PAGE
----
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Re: ASN.1 and XML

On Sun, 27 May 2001, Thomas B. Passin wrote:

> In ASN.1 you have types and values.  In xml-schema, you have types,
> elements, and values (disregarding attributes and other good stuff to
> simplify).  In basic xml 1.0, it's not exactly clear whether an element is a
> type or not in some sense that corresponds to the other two. 

Indeed. The result of ASN.1 as XML is indeed tied to something like the
Infoset; there is a standard semantic toolkit behidn it all.

The current issues are:

1) It's currently mandatory in ASN.1 that types have names starting with a
capital letter, and values with a small letter. sually, value names map to
XML element names - the things compromising an Address-typed element are
called street city, and postcode so the elements are named after that,
not "String". This is fine when you're encoding something with ASN.1 roots
in XML, but how does that cope with an existing XML schema using capital
letters on things that you convert to ASN.1? The case-of-first-letter
thing will probably be dropped from "requirement" to "stylistic

Similary with attributes. In ASN.1, a compound type has a set of fields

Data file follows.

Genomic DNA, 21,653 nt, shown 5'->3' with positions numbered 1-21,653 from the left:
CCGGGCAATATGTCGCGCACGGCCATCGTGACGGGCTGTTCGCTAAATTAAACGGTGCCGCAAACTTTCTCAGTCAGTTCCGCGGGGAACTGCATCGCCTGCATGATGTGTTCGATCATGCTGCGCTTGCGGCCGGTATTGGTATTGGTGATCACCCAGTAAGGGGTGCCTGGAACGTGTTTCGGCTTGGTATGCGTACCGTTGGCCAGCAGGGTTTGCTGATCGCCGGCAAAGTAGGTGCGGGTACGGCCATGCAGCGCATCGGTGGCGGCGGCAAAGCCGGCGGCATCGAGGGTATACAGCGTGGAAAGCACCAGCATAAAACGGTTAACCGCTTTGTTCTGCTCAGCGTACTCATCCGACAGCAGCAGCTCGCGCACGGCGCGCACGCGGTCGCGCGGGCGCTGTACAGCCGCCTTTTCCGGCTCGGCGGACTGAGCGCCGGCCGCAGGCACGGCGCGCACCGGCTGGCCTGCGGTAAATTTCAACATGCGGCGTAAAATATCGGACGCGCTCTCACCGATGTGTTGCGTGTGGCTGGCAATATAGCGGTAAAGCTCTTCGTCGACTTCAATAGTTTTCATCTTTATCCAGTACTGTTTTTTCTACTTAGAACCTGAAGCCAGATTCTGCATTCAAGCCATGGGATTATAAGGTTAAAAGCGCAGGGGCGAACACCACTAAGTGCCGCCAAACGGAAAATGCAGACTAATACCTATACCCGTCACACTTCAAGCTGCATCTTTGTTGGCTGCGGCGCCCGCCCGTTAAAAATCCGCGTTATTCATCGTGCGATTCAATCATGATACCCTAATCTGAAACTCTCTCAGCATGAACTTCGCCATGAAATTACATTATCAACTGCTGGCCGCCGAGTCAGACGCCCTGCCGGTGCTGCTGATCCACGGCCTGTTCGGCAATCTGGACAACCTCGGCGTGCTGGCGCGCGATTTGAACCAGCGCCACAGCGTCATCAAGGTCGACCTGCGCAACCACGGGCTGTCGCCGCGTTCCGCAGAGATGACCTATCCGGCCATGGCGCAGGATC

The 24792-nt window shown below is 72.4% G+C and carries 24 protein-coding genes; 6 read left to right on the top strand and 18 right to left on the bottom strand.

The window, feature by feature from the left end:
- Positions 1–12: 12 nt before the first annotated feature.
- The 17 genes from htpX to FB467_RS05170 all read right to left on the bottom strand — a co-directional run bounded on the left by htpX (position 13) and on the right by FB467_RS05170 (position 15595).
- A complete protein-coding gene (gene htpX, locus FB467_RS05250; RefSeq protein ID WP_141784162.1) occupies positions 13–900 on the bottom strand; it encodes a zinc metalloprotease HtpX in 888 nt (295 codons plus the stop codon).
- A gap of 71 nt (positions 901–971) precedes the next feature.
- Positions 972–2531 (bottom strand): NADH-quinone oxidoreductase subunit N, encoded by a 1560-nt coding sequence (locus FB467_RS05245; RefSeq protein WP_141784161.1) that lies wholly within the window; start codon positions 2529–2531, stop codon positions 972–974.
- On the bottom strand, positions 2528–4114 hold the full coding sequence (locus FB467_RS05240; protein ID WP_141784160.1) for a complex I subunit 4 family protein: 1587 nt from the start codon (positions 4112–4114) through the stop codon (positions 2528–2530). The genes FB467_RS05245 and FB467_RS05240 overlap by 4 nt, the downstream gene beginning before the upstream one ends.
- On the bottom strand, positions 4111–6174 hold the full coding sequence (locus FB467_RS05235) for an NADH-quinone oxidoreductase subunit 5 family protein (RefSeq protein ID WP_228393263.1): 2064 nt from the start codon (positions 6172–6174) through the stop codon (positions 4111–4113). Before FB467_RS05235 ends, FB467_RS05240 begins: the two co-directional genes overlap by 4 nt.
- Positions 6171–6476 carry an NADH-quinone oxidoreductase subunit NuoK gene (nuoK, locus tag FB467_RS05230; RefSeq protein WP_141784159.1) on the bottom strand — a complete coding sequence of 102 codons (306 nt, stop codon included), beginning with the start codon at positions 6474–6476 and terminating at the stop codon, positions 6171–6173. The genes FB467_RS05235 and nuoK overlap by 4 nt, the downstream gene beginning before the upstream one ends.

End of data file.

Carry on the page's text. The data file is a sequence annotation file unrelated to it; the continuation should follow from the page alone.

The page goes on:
with values. Which fields go to attributes and which to child
elements? You can say that all children of simple type go to attributes
and the rest as elements, perhaps. Again, that's fine for ASN.1->XML, but
hwo do we recreated the behaviour of existing XML vocabularies? It looks
like we'll have to extend the ASN.1 syntax a bit to allow some kind of
special tagging to mark our preference in XML encodings, but such encoding
issues are not meant to come up in the Abstract Syntax Notation itself!

Mixed content is easier. We just add a UTF8String field to the SEQUENCE
type representing the enclosing element, with a special name such as
"mixed-text", ideally one that's a valid ASN.1 name but not a valid XML
element/attribute name to avoid problems.

> This
> disconnect is the main thing that that makes an xml encoding of ASN.1 from
> being obvious. 

An encoding that captures everything ASN.1 needs is easy, an encoding that
captures a distinction between attributes and child elements is a little
trickier :-)

> An automated ASN.1 - to -xml schema translator might make it quite
> attractive to do your schema in ASN.1 first, to get started.  Murali Mani
> might complain that there's no satisfactory theory underlying the ASN.1, I
> don't know, but it's interesting to think about.

In terms of theory, ASN.1 works basically precisely like type declarations
in your favourite typed programming language - you define types of
array/struct/whatever and build them up.

> If you didn't insist on handling everything in ASN.1 but limited yourself to
> a subset that was especially suited for representing xml schemas, I think
> such a translator wouldn't be too hard to come up with.

The fun is more when you try to do the *other* way around :-)

> Tom P


                               Alaric B. Snell
 http://www.alaric-snell.com/  http://RFC.net/  http://www.warhead.org.uk/
   Any sufficiently advanced technology can be emulated in software